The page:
On the way back

During our drive, we were intrigued by an unfamiliar call, which led us to identify a Eurasian Wryneck (although we didn’t see it). We also briefly glimpsed a Syrian Woodpecker, though it was too quick for me to capture with my camera.

 In just a few hours, I was able to observe 47 different bird species, including several lifers. My birdwatching adventure in Greece far exceeded my expectations, and I’m already planning my next trip to explore more bird wonders in this beautiful country.

Red-backed shrike surrounded by insects in backlight

My Greek Bird List

This is the full list of the birds seen during the birding tour (except for the Blue rock thrush which I spotted on the next day when I was not even really birding!). In bold the lifers. 

  • Feral Pigeon
  • Collared Dove
  • Common Swift
  • European Honey-buzzard
  • Griffon Vulture
  • Short-toed Eagle
  • Common Buzzard
  • Long-legged Buzzard
  • European Bee-eater
  • Eurasian Wryneck
  • Syrian Woodpecker
  • Lesser Kestrel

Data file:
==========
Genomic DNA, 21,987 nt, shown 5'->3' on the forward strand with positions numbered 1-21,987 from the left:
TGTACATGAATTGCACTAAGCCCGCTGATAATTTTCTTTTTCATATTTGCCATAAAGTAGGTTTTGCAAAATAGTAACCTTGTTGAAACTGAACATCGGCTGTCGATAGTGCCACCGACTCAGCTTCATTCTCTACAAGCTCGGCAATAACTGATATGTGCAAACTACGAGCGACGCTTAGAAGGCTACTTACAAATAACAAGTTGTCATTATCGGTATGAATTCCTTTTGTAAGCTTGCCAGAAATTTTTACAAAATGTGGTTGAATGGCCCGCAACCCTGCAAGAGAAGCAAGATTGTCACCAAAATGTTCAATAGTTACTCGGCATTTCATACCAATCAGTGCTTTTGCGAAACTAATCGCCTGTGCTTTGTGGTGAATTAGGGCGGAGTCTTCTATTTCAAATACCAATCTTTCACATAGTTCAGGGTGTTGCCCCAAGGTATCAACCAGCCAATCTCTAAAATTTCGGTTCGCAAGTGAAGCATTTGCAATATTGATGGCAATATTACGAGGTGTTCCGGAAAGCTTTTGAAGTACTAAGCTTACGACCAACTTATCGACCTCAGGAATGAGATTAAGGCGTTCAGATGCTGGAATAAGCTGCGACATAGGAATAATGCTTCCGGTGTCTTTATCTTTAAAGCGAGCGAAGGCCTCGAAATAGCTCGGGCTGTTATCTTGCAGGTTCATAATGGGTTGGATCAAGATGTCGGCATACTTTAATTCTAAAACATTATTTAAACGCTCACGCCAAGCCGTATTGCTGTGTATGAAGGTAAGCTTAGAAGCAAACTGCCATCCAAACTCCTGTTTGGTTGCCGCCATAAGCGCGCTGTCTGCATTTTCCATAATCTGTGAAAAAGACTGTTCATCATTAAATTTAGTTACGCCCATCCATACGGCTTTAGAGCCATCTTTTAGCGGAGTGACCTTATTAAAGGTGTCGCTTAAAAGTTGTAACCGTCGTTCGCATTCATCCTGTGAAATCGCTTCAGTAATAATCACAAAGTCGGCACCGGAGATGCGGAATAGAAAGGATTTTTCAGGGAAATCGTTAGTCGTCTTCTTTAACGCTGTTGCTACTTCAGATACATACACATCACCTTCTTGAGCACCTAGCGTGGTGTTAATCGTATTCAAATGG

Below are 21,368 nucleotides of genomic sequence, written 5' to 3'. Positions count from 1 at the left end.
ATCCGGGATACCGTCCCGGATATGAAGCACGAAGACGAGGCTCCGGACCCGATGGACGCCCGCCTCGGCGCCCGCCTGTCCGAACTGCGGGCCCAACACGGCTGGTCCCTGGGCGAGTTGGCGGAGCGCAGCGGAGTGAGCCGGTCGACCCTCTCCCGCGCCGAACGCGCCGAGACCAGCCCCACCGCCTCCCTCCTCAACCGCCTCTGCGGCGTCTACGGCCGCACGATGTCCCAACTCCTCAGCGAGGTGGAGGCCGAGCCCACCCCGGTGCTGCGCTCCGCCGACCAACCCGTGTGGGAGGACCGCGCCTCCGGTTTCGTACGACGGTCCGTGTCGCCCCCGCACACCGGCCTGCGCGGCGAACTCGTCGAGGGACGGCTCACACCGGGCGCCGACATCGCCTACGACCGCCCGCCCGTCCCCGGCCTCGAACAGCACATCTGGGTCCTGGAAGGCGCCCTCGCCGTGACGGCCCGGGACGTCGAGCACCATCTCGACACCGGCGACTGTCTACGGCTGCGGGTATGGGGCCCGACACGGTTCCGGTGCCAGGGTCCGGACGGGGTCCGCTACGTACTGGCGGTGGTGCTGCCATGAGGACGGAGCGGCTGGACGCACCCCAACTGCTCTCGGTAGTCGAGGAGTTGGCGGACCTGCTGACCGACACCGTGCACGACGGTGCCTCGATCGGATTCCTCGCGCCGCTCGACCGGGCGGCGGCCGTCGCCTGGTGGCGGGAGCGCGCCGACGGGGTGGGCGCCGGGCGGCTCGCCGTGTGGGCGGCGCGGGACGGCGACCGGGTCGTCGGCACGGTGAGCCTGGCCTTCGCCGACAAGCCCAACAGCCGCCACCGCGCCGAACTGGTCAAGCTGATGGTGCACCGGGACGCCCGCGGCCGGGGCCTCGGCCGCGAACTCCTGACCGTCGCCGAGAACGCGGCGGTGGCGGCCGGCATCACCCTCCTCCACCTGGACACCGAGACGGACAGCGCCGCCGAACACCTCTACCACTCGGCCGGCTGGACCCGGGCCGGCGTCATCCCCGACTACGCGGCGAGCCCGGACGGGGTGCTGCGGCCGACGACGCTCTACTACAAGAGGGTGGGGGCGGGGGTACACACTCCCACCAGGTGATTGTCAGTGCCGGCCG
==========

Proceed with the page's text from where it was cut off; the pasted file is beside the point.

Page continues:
• Common Kestrel
  • Peregrine Falcon
  • Red-backed Shrike
  • Eurasian Jay
  • Common Magpie
  • Hooded Crow
  • Common Raven
  • Eurasian Blue Tit
  • Great Tit
  • Crested lark
  • Sand Martin
  • Barn Swallow
  • Red-rumped Swallow
  • Wood Warbler
  • Willow Warbler
  • Common Chiffchaff
  • Eurasian Blackcap
  • Sardinian Warbler
  • Western Rock Nuthatch
  • Eurasian Blackbird
  • Spotted Flycatcher
  • European Robin
  • Red-breasted Flycatcher
  • Common Redstart
  • European Stonechat
  • Northern Wheatear
  • Eastern Black-eared Wheatear
  • House Sparrow
  • Grey Wagtail
  • Western Yellow Wagtail (feldegg)
  • Common Linnet
  • European Goldfinch
  • Corn Bunting
  • Cirl Bunting
  • Blue rock thrush

Want to learn more about birds of Greece and the available tours of Greece Bird Tours? Check their website!

And if you want to see more photos and videos from the trip, you can also have a look at this Reel I shared on Instagram. 

Thank you for joining me on this journey. And remember to follow me on Instagram to stay updated on all my next birding adventures!